Ever heard of the “decline effect”? It’s this quirky psychological phenomenon where the more you try to improve something, the more it starts to decline. That’s what’s happening with Employee Engagement. You can always blame the economy or limited options for employees, but that’s not the full story. There’s a deeper reason behind the decline.
Let’s talk about the obsession with Employee Engagement in the last decade. HR departments went all-in, focusing solely on boosting engagement. We measured and implemented programs. We celebrated the uptick in scores. But then, despite our relentless efforts to push those scores higher, they started dropping again. Blaming managers, employees, or vendors didn’t solve it either.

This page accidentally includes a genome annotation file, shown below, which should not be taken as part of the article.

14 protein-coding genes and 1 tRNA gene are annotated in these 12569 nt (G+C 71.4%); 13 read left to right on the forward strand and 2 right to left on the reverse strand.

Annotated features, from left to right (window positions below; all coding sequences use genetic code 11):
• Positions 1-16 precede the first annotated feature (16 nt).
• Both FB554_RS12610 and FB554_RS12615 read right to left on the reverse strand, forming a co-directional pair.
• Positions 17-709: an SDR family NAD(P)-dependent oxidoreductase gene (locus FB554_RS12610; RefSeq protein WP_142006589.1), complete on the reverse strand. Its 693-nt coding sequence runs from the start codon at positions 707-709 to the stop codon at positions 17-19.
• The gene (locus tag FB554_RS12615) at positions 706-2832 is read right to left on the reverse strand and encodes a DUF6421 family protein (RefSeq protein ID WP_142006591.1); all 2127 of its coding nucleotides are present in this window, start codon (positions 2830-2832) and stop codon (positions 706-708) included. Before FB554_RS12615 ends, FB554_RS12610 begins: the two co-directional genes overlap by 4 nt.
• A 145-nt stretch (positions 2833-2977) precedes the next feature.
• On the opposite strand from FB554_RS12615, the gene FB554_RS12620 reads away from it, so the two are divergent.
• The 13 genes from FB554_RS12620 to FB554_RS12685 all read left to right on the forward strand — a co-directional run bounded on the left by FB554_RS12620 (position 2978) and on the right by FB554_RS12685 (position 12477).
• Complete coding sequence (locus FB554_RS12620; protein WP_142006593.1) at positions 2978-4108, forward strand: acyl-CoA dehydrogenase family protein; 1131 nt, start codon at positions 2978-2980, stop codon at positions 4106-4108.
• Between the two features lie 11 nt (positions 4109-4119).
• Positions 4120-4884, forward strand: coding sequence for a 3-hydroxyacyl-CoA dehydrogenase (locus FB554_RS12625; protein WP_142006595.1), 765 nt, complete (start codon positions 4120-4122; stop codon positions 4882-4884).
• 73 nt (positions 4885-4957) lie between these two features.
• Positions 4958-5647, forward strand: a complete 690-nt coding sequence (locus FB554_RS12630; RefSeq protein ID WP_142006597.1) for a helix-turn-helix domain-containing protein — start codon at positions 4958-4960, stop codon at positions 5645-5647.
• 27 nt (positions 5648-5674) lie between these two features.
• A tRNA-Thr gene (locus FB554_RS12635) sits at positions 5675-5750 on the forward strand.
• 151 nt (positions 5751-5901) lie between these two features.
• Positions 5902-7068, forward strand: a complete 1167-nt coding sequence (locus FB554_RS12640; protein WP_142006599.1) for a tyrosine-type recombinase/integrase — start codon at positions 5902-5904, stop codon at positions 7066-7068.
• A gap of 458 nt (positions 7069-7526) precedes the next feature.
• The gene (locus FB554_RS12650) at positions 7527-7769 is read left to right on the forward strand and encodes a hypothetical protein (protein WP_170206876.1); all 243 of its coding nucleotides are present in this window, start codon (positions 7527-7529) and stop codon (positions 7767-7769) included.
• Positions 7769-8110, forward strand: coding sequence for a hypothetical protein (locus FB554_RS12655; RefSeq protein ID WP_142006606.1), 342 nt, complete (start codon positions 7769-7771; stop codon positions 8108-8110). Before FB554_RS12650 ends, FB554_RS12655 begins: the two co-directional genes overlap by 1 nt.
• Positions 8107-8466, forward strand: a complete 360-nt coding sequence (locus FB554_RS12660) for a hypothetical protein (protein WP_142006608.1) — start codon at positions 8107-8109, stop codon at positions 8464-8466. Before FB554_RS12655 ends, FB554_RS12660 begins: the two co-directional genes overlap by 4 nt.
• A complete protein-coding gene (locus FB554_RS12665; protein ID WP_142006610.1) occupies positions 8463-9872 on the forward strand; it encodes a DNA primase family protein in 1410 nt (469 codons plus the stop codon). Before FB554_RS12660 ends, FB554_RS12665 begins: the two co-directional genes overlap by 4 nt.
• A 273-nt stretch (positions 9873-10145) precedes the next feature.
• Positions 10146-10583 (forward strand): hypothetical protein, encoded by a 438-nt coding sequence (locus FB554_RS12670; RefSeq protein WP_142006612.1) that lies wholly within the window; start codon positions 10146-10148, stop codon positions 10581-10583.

It’s like buying a house. The first one was perfect. Then came the bigger houses with more space, more to handle, and more problems. Happiness didn’t grow with the size.
We’ve thrown everything into making employees happy—new perks, freebies, and fixes. But there’s a limit. Employees were engaged before this frenzy. Seeking more doesn’t always lead to better results; sometimes, it leads to worse outcomes.
Employee Engagement isn’t about more—it’s about balance. Don’t fall into the trap of endlessly chasing more. It’s a dead-end road that gives you less and less over time. Find a sustainable approach to engagement that doesn’t exhaust your efforts.